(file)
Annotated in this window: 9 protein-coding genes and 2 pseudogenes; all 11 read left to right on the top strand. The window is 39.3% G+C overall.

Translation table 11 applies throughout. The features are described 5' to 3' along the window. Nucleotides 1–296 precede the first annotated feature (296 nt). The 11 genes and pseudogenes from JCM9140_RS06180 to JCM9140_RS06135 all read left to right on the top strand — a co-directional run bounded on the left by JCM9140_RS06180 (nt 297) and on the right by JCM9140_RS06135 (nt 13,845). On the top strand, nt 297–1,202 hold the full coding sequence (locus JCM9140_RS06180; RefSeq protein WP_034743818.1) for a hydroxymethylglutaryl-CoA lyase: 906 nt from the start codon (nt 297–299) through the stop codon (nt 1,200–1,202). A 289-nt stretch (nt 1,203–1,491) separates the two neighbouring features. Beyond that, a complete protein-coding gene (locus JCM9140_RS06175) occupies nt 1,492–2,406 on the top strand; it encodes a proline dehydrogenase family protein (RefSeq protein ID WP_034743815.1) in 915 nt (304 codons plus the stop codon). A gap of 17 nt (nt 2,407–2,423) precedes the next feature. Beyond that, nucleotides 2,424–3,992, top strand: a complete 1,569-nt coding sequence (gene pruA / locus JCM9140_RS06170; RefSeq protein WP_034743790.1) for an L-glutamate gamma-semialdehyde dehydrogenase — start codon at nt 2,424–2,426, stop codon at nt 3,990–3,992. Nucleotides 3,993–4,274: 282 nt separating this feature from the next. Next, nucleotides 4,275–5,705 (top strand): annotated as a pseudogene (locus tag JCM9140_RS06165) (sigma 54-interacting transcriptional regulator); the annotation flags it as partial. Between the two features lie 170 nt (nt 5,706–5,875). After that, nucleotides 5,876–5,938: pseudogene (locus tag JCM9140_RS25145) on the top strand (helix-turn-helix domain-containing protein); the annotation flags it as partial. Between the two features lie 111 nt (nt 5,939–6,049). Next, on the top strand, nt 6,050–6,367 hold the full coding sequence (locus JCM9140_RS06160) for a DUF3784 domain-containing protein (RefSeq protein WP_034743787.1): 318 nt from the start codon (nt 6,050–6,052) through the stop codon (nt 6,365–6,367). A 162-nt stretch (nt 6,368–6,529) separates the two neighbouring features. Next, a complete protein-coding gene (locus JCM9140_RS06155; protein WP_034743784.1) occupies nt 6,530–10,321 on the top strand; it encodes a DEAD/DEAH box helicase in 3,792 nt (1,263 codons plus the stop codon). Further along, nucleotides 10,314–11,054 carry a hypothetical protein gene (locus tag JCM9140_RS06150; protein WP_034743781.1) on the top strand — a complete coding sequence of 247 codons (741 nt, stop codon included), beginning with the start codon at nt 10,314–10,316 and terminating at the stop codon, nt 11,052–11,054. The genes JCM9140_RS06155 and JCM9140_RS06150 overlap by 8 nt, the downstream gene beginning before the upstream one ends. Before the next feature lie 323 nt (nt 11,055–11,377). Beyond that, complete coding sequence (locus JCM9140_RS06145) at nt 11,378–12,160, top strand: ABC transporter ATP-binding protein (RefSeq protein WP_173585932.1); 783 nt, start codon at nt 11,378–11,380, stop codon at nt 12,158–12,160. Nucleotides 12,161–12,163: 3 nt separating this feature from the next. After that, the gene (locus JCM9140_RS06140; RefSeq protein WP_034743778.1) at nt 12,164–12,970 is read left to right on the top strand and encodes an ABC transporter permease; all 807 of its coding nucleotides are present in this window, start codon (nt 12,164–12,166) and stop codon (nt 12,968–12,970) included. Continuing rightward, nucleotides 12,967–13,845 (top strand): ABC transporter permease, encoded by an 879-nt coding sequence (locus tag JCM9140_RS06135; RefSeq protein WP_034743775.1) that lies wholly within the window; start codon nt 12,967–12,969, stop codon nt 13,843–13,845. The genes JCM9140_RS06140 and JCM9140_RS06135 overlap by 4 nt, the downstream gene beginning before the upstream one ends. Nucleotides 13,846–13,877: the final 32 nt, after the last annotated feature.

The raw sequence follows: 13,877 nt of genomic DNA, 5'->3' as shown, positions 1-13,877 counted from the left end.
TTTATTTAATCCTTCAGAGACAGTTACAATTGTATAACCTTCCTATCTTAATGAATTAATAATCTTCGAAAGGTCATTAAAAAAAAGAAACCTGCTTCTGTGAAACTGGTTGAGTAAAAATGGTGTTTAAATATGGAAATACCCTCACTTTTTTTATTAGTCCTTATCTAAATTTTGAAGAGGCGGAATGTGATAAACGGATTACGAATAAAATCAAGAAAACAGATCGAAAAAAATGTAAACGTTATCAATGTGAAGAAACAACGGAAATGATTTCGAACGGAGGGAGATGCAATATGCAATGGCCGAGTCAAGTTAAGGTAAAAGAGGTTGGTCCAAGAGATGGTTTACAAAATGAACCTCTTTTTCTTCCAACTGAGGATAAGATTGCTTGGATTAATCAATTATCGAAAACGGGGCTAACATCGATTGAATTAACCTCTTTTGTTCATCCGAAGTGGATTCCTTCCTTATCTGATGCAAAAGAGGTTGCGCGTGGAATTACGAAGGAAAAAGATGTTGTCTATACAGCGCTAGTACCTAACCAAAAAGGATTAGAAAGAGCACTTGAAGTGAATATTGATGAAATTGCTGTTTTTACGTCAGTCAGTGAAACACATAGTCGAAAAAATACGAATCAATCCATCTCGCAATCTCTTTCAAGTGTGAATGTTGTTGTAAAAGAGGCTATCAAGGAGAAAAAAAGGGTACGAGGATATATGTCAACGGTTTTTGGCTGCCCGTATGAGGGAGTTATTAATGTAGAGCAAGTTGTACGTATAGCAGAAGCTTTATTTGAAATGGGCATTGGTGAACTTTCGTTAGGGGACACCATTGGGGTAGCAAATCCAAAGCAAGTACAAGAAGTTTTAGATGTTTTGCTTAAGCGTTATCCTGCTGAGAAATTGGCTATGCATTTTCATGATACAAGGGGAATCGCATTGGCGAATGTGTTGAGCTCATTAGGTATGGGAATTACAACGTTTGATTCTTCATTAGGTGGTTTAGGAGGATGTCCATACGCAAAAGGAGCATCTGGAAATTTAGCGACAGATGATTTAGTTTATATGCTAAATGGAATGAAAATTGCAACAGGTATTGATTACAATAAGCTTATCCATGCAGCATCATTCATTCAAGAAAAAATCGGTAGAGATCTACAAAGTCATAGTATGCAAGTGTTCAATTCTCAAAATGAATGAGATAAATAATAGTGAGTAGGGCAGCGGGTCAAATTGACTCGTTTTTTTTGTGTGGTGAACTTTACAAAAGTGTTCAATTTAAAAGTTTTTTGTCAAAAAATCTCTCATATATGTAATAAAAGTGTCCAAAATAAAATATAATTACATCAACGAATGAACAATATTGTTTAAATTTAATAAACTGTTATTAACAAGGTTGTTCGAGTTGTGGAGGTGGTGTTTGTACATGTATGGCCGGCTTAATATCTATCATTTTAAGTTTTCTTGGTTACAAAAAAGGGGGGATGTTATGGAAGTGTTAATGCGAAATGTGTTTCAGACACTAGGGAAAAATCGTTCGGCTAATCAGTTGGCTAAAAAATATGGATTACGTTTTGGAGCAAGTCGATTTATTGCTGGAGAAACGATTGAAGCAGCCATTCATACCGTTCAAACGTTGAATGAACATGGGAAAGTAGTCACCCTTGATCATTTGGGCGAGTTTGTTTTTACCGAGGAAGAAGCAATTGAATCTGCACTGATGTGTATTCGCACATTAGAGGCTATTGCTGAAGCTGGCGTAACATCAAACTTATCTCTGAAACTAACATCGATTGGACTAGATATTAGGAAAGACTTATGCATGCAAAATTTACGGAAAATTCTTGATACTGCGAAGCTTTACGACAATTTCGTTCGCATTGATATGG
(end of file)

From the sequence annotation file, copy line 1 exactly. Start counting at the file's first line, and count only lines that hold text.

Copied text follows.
Annotated in this window: 9 protein-coding genes and 2 pseudogenes; all 11 read left to right on the top strand. The window is 39.3% G+C overall.